'According to the true notion of an undivided family in Hindu law, no individual member of that family, whilst it remains undivided, can predicate of the joint and undivided property, that he, that particular member, has a certain definite share.'
The essence of a coparcenary under the Mitakshara School of Hindu law is unity of ownership. As the Privy Council stated in Katama Nachiar v. Raja of Shivagunga, there is 'community of interest and unity of possession between all the members of the family'. (See Mullas Hindu Law, 13th edition, page 244). Their traditional characteristics make the members of a Hindu undivided family incomparable with others. They constitute a class by themselves. The expression 'Hindu undivided family' is a familiar one.
Under the Indian Income-tax Act, the Hindu undivided family is assessed to Income-tax and super-tax as a distinct entity or a unit of assessment. The rigour of the law taxing an undivided family just as an individual is mitigated by special provisions granting a higher ceiling of deduction on account of insurance premia and by a larger initial margin of income exempt from income-tax. The Wealth-tax Act follows the same pattern and the rigours of a higher burden of wealth-tax is mitigated by a larger initial margin of wealth being made exempt from the payment of tax. When different classes of different taxpayers are subjected to different systems of tax in connection with a single type of tax, it cannot be said that the tax manifests a difference in treatment.
The charge that a Hindu undivided family has been picked out for hostile discrimination does not appear to be correct. Other groups of individuals are taxed as 'individuals' and the incidence of taxation on them is heavier than that imposed on a Hindu undivided family. The contention that inequality lies on account of difference in the rate of tax prescribed for 'individual' and 'Hindu undivided family' in Part I of Schedule to section 3 of the Act, is equally unfounded. The individuals 'suffer more tax than a Hindu undivided family'. It is noteworthy that 'individuals' are exempt only for the first lakh, while a Hindu undivided family is more favourably treated because of the exemption up to two lakhs of rupees.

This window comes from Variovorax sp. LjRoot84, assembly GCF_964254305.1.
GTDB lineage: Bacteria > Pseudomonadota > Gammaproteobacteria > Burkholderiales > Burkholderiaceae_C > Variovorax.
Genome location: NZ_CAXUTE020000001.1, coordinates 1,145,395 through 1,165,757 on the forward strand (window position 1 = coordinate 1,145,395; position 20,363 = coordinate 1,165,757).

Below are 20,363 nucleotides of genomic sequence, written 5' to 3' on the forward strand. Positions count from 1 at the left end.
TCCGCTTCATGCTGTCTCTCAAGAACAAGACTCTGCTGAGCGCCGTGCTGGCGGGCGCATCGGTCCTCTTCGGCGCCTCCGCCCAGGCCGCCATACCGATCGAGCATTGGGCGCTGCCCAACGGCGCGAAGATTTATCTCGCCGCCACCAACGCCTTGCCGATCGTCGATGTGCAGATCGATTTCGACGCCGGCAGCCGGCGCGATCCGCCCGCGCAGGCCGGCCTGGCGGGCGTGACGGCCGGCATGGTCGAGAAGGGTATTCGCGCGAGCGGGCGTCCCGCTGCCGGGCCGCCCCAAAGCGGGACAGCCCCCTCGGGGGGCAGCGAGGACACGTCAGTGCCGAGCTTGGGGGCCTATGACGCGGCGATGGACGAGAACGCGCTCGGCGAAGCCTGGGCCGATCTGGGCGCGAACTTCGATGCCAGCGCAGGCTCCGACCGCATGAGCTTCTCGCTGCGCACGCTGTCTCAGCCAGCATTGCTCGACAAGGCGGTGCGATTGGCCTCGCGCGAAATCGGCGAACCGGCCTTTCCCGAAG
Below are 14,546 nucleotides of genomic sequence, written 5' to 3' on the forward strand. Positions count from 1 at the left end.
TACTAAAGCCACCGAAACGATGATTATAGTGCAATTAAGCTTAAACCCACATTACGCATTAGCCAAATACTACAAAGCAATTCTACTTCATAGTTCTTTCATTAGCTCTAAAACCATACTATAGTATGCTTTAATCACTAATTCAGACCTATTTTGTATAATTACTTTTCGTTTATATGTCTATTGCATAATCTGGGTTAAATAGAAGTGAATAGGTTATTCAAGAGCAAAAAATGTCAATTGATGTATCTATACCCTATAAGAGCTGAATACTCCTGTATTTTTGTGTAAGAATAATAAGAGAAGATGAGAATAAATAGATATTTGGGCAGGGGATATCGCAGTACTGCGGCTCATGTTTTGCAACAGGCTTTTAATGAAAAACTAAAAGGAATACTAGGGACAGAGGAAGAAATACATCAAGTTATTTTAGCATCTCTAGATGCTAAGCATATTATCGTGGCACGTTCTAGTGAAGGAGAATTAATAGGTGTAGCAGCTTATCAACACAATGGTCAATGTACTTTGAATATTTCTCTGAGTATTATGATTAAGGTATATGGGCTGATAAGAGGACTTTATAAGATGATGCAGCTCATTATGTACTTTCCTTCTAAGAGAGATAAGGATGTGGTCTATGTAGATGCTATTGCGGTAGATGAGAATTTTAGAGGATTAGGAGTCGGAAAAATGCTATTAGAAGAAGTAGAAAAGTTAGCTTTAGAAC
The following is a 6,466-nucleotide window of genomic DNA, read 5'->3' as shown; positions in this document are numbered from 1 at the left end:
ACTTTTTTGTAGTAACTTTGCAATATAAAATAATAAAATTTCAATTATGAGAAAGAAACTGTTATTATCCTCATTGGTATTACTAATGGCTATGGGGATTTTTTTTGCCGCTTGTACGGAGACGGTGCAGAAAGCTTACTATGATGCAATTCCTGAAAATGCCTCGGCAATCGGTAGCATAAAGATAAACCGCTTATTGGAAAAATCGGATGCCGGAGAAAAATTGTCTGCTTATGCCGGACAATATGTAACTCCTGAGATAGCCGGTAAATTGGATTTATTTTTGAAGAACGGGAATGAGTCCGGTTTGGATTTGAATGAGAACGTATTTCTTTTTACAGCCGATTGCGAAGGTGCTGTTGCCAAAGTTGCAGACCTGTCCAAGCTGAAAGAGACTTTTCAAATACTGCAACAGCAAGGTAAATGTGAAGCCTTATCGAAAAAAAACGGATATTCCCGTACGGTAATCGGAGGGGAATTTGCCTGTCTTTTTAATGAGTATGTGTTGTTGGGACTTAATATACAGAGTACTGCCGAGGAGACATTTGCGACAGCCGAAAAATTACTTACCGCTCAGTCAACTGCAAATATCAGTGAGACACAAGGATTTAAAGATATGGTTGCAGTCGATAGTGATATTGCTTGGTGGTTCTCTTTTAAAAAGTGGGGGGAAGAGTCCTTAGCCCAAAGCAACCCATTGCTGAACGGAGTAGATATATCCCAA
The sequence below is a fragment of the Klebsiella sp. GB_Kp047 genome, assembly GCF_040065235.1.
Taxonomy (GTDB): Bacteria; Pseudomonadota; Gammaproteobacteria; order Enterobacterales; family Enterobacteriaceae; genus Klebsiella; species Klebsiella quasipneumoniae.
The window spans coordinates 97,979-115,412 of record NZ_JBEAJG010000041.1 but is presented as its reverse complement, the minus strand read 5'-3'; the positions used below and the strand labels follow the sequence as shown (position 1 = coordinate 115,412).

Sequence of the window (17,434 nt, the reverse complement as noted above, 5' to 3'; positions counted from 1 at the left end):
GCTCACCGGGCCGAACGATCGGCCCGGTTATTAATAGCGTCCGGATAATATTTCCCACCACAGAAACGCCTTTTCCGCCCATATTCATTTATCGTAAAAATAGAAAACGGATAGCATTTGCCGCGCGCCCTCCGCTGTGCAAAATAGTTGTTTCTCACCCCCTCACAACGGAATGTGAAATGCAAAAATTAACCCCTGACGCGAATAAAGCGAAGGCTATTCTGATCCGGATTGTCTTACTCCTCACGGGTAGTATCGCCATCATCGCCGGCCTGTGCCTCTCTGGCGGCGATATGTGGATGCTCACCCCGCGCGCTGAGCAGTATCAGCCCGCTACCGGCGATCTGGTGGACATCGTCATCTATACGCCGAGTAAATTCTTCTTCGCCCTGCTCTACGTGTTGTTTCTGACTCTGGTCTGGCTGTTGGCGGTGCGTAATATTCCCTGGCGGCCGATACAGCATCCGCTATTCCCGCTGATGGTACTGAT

We are aware that a contrary view has been taken by the Kerala High Court in C.K. Mammad Keyi v. Wealth-tax Officer. Suffice it to say that the decision has been set aside by their Lordships of the Supreme Court in First Additional Wealth-tax Officer, Kozhikode v. Mammad Keyi and on remand a Full Bench of the Kerala High Court in Mammad Keyi v. Wealth-tax Officer has held that the Act is not hit by article 14 of the Constitution.
We are of the view that there is no similarity between a Hindu undivided family and other groups of individuals, and it was competent for the Parliament to impose a capital levy on members of Hindu undivided family taken as a unit of taxation and, therefore, the Wealth-tax Act, 1957 (XXVII of 1957), does not offend against article 14 of the Constitution. We would accordingly answer the question.
We accordingly answer the two aspects of the question referred in the manner stated above. The Commissioner shall have costs of this reference. The counsels fee is fixed at Rs. 100.
Question answered accordingly.